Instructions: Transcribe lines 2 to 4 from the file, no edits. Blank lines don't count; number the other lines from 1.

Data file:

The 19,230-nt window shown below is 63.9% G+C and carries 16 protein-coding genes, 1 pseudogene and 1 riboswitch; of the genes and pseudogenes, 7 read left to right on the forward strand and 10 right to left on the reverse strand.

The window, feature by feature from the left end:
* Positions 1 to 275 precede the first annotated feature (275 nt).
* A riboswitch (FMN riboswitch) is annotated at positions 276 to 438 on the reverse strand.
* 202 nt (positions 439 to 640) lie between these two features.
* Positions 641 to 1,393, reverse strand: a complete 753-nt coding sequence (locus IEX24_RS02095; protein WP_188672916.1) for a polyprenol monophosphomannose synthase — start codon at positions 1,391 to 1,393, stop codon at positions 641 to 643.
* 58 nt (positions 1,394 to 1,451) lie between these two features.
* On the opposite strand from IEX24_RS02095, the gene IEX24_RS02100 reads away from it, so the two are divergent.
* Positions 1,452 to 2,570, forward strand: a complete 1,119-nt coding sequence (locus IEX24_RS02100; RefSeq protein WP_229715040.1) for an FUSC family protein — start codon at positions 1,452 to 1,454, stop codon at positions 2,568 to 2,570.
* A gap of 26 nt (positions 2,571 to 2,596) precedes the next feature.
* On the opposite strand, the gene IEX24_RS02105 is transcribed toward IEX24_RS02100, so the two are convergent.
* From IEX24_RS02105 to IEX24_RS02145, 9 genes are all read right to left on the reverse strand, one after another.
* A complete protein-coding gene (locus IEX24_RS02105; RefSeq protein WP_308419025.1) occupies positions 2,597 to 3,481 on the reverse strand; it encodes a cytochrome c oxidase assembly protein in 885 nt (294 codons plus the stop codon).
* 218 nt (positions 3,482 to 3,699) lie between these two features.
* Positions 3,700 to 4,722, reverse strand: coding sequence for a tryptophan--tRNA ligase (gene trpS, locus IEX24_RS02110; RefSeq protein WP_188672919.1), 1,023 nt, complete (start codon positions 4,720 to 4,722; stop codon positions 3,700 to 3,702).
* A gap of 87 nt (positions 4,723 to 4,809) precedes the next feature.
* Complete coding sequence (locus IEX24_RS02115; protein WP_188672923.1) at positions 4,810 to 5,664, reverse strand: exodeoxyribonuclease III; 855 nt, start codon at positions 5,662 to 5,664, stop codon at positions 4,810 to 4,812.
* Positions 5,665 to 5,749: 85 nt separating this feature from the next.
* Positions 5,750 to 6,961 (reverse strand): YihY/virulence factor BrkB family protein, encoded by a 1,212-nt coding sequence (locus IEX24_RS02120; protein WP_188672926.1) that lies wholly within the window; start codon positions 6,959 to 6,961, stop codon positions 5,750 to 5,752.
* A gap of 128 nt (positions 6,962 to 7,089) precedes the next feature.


The window, feature by feature from the left end:
* Positions 1 to 275 precede the first annotated feature (275 nt).
* A riboswitch (FMN riboswitch) is annotated at positions 276 to 438 on the reverse strand.